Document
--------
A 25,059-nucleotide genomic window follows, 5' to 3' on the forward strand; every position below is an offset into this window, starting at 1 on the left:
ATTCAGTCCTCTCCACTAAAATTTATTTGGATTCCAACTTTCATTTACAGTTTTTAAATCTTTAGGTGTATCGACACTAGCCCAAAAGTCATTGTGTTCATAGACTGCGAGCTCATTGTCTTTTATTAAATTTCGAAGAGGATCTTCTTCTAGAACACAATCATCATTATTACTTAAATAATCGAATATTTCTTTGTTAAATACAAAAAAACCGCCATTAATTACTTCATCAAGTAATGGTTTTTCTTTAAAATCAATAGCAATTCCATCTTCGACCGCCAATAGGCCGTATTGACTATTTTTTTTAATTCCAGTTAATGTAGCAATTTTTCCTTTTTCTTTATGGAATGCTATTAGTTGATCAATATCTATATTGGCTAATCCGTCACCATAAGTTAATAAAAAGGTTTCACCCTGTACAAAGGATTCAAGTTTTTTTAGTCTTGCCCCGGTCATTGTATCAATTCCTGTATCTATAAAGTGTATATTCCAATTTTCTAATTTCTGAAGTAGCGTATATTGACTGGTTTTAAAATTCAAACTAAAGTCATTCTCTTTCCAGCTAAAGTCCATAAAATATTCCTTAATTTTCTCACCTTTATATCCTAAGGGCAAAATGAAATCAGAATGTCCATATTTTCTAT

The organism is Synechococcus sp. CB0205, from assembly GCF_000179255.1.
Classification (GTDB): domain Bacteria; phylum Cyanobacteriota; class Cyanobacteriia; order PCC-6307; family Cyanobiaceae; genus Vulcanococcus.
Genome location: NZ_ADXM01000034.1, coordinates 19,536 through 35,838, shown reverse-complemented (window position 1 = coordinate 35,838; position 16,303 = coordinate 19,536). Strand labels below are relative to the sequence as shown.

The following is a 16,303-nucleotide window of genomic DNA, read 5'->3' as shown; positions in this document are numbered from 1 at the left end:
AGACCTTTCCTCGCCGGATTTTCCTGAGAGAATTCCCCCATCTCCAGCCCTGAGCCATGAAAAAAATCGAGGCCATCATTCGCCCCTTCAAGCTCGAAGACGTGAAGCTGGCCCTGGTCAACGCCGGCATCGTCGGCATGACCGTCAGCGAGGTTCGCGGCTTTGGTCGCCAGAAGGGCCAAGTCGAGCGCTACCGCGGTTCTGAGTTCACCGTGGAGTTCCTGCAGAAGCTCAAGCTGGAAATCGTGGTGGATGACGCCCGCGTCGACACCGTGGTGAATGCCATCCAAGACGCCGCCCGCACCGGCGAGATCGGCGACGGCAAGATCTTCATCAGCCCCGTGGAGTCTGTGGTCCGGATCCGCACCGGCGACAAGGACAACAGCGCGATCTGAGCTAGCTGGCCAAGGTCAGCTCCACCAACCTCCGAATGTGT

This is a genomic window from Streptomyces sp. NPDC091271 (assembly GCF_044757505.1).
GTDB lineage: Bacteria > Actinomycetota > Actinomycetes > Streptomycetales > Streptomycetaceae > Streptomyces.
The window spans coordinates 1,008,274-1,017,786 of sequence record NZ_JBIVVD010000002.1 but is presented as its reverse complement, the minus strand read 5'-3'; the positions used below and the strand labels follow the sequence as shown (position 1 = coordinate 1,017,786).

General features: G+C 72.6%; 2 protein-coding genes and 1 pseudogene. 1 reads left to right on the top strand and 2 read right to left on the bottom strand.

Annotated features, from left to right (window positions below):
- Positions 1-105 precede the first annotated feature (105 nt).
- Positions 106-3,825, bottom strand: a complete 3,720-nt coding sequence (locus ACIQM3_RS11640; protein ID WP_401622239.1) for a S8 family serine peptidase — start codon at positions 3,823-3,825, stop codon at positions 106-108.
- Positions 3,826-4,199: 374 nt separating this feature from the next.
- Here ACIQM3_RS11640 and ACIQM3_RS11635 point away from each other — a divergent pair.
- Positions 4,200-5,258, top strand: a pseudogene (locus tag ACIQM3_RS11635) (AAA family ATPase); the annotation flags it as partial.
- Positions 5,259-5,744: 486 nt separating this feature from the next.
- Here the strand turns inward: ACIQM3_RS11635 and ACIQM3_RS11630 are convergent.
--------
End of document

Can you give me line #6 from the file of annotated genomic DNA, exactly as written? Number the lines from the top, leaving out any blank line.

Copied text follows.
The following is a 16,303-nucleotide window of genomic DNA, read 5'->3' as shown; positions in this document are numbered from 1 at the left end: